Top executives from Ford Motor Co., General Motors, and the Chrysler Group are asking Congressional lawmakers to seek major changes in national policies – from increasing subsidies to spur automotive research to beefing up the fight against foreign currency manipulation programs – to make their businesses more stable and viable in the future.
“For those areas outside our control, we would welcome your support of policies that make sure that the playing field is level with our non-U.S. domiciled competitors,” said GM chairman Rick Wagoner.
“The bottom line is that the domestic auto industry matters a lot, with literally millions of people – 6.5 million to be exact – depending on us,” he added. “Together, GM, Ford and Chrysler provided healthcare to approximately two million Americans at a cost of more than $12 billion last year, along with nearly $11 billion in pension benefits. And the $21 billion we spend annually on research and development – the vast majority of it here in the U.S. – tops any sector in this economy, including pharmaceuticals, aerospace and electronics.”
Alan Mulally, Ford president & CEO, contends that that contribution to the U.S. economy is endangered due to major trade imbalances overseas-- with countries that say they are in favor of free trade yet rarely put it into practice.
“While our industry has supported trade liberalization, we have seen a diminishing focus on manufacturing in U.S. trade policy,” stated Mulally. “In recent years, there seems to have been willingness in trade negotiations to overlook or even trade off manufacturing's interests for those of other sectors that are perceived as either sacred cows or the new frontier,” he said.
“In the current Doha Round negotiations at the World Trade Organization in Geneva, trade in manufactured goods has barely been addressed despite the fact that manufactured goods comprise 70% of total US exports,” Mulally stressed. “Unfortunately, too often, what passes as free trade within the automotive sector, and more broadly in the manufacturing sector, is in fact a one-way street where imports flow into the U.S., but our exports are not accepted.”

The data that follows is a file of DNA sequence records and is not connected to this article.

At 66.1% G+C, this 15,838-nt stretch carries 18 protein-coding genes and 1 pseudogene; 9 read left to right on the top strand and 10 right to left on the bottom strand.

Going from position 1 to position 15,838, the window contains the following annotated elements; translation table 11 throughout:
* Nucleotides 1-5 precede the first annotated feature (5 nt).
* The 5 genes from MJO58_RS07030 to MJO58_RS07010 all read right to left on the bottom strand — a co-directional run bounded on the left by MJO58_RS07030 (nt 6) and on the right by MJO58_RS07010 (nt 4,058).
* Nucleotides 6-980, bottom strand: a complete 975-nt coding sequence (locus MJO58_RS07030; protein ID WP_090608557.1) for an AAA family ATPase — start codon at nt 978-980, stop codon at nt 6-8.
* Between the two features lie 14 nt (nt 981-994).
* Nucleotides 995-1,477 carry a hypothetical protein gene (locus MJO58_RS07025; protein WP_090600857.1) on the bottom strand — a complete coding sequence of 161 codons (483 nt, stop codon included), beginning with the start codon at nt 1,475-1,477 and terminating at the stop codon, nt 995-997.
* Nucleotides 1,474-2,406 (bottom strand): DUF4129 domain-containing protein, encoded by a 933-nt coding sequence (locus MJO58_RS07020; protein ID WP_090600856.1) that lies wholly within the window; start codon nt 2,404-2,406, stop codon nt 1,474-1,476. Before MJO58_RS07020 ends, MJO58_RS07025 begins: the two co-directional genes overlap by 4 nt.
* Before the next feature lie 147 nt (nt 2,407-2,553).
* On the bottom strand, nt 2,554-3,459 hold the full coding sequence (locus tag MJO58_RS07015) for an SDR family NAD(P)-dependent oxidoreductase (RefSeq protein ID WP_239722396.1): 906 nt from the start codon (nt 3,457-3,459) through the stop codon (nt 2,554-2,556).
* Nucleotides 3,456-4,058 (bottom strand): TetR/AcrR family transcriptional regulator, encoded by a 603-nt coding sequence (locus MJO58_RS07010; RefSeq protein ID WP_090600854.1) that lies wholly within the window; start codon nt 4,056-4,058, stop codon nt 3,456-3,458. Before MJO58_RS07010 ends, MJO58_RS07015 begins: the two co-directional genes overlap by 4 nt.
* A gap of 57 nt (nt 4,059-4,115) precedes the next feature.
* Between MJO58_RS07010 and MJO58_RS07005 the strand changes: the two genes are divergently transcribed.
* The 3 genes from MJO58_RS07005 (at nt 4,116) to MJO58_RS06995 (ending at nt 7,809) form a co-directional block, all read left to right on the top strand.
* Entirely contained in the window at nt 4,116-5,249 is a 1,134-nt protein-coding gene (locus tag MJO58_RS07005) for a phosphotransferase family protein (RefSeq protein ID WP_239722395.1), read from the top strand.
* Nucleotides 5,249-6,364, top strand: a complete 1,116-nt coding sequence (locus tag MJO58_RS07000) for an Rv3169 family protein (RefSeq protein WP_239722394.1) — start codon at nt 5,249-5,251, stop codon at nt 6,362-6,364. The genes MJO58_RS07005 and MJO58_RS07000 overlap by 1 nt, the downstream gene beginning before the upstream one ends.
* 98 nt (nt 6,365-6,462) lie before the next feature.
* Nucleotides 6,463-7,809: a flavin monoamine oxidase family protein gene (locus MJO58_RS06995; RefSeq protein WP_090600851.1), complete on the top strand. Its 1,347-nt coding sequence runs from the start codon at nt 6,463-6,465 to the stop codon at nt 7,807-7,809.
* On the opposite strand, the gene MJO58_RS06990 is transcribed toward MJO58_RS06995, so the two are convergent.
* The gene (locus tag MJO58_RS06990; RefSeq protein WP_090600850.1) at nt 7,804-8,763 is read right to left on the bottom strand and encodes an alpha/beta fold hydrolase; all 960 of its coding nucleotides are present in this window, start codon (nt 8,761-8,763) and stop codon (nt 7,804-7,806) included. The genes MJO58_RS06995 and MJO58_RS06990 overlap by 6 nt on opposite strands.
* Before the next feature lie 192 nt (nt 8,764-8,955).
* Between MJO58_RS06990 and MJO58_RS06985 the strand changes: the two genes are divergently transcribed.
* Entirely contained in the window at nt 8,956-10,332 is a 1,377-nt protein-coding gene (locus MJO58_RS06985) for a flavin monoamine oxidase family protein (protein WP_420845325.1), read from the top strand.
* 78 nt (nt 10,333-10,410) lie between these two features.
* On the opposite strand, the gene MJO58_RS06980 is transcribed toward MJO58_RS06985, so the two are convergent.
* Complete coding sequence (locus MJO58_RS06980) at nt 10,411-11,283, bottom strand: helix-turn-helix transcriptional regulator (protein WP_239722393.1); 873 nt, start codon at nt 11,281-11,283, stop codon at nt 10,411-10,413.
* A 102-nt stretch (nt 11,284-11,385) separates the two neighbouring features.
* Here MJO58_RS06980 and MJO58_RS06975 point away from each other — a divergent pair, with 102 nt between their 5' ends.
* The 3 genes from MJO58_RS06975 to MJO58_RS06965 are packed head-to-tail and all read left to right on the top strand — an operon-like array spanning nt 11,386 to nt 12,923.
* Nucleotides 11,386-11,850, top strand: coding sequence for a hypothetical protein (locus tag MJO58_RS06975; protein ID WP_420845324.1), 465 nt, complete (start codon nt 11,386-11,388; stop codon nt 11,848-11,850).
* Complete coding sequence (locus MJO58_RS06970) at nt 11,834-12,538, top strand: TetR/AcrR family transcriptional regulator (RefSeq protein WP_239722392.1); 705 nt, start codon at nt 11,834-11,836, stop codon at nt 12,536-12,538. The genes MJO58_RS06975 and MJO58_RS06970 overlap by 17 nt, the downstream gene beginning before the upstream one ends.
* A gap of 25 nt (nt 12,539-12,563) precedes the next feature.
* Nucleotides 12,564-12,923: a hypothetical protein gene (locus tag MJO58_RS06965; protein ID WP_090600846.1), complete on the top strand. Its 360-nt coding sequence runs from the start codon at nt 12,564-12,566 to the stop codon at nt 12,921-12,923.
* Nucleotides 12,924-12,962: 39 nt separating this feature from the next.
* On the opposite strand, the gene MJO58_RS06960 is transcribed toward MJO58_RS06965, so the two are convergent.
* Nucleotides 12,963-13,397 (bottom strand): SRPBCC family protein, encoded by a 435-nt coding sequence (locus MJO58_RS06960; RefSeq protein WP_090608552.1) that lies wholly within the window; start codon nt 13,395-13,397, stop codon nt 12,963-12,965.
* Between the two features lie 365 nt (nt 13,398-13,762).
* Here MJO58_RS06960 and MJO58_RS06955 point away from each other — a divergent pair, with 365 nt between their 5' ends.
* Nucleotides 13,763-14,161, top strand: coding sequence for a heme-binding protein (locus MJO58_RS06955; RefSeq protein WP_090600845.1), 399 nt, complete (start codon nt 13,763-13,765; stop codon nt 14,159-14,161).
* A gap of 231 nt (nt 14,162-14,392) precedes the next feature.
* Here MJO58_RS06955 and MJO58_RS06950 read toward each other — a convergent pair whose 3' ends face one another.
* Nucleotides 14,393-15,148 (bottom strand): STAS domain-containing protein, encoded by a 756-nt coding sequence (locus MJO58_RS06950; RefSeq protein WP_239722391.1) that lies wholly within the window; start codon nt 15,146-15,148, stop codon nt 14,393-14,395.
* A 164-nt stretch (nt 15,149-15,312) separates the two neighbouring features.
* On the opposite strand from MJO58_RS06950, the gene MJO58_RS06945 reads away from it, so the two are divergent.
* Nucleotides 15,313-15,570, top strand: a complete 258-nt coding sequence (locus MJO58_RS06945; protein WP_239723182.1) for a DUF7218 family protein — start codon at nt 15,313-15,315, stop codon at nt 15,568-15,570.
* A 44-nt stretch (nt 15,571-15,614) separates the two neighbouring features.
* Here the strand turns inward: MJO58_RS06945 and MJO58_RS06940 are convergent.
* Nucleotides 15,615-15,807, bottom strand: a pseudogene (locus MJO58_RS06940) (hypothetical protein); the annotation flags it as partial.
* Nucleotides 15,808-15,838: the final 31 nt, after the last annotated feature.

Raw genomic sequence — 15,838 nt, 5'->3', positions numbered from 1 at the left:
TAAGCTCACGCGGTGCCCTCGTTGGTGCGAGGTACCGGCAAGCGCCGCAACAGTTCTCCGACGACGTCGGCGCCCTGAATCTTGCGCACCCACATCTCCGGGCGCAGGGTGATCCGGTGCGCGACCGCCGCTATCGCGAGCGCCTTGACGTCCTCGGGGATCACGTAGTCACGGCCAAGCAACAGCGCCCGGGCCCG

Mulally said the strongest evidence of the challenge to U.S.-based manufacturing is seen in the one-way automotive trade statistics. For example, the U.S. currently has an $11 billion deficit in automobile trade with South Korea – 82% of the total trade deficit between the two – while two-thirds of Japan's $85 billion trade surplus with the U.S. is in automotive products.
On top of that, foreign governments are pouring more funds into research support for their automotive industries than in the U.S., pointed out GM’s Wagoner.
“For example, Japan’s trade ministry announced last week that it would spend 209 billion yen - just over $1.7 billion - to help develop that country’s next generation cars and fuels to cut carbon dioxide emissions,” Wagoner said. “This five-year effort will include subsidizing development of batteries and hydrogen fuel cells, as well as technology for producing diesel from natural gas.We would greatly appreciate Congress and the [President’s] administration leading [a similar] effort ... just as is happening in other countries.”
Finally, there’s the issue of currency manipulation. “Currency values must be fairly determined – through an open market – not pre-determined by governments,” said Ford’s Mulally. “While much of the recent focus has been on China in this regard, Japan’s actions have been most troubling to our industry. Japan’s misaligned yen is one of the drivers of a huge deficit in the auto sector with the U.S. Our government must demand that the Japanese government allow the yen to regain its true value.”
“Nearly every major currency other than the yen has appreciated significantly against the dollar, – including gains of 25% percent by the Euro, 30% by the Canadian dollar, and 33% by the Korea won,” pointed out Stephen Collins, president of the Automotive Trade Policy Council (ATPC). “Yet the Japanese yen has sharply weakened against the dollar and other major industrialized currencies. The weak yen is a glaring contradiction in today’s global financial markets.”